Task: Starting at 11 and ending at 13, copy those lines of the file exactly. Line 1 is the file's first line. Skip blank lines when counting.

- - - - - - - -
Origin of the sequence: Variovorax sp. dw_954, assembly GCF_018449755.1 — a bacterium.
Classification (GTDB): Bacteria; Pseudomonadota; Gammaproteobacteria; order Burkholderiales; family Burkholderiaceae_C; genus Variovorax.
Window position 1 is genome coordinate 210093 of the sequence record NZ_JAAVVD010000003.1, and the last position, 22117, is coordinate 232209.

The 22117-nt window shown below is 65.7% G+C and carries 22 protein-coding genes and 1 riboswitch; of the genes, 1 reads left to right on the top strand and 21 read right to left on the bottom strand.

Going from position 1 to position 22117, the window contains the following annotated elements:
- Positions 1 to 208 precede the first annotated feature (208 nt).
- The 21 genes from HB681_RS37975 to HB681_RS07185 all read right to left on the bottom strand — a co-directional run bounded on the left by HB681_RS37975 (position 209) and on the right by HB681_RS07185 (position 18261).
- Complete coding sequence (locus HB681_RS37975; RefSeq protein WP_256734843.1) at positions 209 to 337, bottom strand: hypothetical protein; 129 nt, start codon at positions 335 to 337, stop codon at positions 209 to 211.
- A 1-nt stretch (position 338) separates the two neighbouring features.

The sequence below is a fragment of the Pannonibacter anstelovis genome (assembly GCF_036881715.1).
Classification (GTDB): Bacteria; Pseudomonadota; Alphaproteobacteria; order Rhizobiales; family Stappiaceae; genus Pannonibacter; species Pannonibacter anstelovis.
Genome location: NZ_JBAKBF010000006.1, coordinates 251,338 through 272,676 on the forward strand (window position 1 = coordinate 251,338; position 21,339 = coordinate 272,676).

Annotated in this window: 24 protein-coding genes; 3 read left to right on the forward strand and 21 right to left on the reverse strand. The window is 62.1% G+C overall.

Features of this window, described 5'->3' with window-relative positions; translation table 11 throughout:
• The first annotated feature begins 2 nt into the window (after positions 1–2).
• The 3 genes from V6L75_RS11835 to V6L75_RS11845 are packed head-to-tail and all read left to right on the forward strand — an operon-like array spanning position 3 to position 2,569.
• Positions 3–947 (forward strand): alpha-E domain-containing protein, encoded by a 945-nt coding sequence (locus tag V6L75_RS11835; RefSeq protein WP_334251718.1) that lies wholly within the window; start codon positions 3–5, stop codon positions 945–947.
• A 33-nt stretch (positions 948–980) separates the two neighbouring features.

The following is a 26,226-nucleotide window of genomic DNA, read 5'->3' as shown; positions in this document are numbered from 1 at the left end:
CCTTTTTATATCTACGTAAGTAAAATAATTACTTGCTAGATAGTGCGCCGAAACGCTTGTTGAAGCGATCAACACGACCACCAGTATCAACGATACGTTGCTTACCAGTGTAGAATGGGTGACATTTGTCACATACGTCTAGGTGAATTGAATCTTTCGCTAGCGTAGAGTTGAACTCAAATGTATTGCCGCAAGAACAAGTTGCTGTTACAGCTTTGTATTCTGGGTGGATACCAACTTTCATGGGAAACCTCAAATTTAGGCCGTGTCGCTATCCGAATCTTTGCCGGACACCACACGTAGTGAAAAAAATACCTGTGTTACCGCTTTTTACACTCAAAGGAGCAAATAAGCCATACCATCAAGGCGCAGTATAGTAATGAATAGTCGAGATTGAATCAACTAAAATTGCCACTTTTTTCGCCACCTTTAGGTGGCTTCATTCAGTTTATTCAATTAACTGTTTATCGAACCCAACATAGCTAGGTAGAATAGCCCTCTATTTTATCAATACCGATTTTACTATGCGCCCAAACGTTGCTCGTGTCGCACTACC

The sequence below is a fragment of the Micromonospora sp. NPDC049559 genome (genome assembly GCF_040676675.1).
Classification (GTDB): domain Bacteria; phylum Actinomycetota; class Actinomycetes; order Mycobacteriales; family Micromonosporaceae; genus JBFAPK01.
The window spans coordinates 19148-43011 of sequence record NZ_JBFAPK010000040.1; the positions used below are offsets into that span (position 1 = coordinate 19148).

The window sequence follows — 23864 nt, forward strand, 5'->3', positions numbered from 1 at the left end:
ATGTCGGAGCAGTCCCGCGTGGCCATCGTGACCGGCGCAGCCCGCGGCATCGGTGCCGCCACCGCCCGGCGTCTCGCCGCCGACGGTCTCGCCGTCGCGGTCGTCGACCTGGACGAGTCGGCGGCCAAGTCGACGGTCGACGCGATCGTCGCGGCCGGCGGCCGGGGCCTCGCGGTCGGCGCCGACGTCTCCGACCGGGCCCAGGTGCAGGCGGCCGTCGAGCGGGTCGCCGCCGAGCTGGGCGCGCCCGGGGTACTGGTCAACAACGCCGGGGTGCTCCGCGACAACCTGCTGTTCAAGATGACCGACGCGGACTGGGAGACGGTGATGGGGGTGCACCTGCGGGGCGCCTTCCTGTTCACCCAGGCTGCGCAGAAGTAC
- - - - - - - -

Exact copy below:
Classification (GTDB): Bacteria; Pseudomonadota; Alphaproteobacteria; order Rhizobiales; family Stappiaceae; genus Pannonibacter; species Pannonibacter anstelovis.
Genome location: NZ_JBAKBF010000006.1, coordinates 251,338 through 272,676 on the forward strand (window position 1 = coordinate 251,338; position 21,339 = coordinate 272,676).

Annotated in this window: 24 protein-coding genes; 3 read left to right on the forward strand and 21 right to left on the reverse strand. The window is 62.1% G+C overall.